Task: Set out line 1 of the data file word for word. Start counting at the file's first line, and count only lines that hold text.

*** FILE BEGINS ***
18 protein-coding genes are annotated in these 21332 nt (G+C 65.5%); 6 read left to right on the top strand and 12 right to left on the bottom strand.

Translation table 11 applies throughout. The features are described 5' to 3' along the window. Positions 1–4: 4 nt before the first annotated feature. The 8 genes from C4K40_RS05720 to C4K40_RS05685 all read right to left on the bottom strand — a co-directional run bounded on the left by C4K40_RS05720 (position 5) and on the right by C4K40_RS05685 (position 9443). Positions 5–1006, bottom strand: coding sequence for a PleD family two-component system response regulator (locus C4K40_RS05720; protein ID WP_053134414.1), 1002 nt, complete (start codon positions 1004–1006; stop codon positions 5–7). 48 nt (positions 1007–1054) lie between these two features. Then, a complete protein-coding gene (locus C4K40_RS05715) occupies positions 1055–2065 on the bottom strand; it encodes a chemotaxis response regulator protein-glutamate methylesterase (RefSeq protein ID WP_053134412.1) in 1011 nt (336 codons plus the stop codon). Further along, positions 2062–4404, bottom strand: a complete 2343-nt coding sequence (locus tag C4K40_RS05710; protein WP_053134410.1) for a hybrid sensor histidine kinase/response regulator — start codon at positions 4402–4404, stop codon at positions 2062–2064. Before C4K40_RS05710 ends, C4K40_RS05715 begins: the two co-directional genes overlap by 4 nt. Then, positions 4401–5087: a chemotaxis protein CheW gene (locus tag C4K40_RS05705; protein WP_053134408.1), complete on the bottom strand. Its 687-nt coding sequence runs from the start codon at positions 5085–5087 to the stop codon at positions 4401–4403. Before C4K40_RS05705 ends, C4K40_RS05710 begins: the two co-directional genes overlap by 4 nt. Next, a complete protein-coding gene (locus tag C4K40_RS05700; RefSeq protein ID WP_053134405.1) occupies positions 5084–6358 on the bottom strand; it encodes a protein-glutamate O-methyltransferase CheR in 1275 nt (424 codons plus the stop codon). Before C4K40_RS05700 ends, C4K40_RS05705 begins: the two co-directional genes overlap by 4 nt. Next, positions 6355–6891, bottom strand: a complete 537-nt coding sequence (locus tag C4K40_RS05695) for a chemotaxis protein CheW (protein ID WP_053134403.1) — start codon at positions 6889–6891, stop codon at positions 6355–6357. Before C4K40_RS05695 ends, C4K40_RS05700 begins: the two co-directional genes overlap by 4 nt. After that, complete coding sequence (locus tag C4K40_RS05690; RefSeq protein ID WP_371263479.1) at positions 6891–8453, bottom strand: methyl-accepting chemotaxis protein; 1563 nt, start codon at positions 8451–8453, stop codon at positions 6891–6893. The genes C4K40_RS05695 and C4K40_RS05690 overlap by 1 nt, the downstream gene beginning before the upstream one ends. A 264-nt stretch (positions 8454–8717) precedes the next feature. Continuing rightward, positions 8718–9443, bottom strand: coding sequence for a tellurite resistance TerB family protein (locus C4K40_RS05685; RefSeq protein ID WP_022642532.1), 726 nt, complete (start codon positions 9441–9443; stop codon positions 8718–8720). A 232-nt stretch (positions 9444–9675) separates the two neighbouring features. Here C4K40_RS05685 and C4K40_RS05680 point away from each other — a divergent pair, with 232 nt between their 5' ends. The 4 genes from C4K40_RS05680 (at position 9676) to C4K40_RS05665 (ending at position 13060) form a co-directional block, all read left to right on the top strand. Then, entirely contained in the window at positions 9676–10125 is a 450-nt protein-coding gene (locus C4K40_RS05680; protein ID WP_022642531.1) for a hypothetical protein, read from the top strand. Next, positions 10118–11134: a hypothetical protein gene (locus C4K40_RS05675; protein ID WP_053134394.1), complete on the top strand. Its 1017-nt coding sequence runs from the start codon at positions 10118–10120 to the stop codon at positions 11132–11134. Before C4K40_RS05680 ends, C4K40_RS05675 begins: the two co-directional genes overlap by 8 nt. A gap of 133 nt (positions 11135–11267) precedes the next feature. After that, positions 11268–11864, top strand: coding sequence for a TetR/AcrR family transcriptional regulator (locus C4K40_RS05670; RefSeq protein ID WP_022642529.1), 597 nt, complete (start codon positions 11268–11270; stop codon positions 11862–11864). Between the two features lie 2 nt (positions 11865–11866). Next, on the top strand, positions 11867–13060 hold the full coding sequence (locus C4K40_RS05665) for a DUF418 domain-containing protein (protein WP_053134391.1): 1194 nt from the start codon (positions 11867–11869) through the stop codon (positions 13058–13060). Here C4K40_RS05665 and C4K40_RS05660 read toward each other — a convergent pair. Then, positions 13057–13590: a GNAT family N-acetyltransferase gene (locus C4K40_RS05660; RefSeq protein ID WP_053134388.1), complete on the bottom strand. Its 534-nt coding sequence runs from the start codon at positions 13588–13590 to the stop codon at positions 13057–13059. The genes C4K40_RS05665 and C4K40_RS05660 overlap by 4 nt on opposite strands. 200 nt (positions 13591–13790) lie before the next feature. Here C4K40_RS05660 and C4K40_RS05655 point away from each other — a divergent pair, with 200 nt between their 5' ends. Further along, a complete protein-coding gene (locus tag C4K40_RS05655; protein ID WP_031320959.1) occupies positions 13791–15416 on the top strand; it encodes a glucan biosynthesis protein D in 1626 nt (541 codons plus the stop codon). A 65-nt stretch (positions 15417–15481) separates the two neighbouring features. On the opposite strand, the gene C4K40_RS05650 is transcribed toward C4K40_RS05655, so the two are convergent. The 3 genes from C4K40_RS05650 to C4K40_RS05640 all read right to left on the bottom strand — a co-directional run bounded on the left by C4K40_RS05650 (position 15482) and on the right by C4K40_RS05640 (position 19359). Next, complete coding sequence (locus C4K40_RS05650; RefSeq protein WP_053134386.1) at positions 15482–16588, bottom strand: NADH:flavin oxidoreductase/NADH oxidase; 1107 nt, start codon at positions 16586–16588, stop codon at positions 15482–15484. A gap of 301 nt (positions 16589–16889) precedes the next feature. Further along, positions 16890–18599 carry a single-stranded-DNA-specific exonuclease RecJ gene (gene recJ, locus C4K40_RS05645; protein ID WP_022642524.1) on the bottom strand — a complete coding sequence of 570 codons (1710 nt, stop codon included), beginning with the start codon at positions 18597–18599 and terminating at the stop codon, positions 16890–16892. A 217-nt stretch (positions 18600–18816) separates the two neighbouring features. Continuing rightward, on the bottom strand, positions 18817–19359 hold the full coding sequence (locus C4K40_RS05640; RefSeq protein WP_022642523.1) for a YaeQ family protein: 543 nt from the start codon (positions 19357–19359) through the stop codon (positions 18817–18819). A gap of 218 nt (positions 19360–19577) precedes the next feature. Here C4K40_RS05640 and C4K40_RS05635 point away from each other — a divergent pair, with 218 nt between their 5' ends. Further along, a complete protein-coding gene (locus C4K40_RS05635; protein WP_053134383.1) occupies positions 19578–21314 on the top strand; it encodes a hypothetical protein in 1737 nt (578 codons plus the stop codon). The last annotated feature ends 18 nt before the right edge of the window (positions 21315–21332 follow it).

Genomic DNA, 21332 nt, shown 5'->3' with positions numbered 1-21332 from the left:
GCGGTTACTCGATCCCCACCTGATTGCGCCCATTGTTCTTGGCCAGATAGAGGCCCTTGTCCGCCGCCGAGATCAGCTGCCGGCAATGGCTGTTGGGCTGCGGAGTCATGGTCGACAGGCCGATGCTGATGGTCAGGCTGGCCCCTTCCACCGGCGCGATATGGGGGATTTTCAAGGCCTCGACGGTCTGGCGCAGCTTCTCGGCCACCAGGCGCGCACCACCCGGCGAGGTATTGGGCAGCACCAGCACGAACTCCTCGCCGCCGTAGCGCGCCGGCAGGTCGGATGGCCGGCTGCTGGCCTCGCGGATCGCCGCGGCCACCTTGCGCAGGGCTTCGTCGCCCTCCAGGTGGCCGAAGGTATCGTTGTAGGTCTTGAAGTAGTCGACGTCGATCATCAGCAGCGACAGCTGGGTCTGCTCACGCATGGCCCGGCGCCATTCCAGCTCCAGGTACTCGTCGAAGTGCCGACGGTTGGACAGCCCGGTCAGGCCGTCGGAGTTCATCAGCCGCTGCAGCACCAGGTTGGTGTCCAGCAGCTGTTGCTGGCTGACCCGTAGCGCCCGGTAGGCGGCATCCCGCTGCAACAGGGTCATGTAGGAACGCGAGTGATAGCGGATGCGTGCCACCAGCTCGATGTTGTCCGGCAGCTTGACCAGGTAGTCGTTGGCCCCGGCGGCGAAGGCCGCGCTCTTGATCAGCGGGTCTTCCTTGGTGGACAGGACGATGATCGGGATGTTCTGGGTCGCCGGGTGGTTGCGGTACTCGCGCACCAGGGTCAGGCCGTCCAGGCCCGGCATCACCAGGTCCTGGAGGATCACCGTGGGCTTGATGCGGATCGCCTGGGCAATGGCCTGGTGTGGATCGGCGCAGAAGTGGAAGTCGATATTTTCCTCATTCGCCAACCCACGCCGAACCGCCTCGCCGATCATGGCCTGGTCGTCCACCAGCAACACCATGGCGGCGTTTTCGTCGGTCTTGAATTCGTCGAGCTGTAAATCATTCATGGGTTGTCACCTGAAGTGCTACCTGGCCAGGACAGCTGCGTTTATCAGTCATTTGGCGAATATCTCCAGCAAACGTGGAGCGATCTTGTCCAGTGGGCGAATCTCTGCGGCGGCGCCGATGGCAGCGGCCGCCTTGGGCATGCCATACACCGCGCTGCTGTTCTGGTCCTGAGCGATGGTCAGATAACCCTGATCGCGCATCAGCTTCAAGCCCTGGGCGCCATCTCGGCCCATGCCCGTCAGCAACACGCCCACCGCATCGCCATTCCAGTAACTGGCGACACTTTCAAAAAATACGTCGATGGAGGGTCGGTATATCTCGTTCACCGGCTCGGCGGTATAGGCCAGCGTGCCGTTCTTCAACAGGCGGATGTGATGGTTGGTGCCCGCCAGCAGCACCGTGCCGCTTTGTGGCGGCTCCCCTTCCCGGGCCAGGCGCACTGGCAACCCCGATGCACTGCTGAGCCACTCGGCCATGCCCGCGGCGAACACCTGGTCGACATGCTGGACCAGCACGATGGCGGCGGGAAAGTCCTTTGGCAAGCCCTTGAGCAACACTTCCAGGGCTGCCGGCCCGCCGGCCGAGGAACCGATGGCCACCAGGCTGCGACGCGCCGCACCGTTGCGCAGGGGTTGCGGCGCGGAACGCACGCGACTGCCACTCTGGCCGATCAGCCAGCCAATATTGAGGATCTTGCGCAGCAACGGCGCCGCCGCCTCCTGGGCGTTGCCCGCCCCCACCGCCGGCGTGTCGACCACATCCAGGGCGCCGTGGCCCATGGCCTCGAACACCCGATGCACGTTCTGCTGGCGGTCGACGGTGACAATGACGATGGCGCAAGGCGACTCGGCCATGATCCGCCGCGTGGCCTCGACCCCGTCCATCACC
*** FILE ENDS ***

18 protein-coding genes are annotated in these 21332 nt (G+C 65.5%); 6 read left to right on the top strand and 12 right to left on the bottom strand.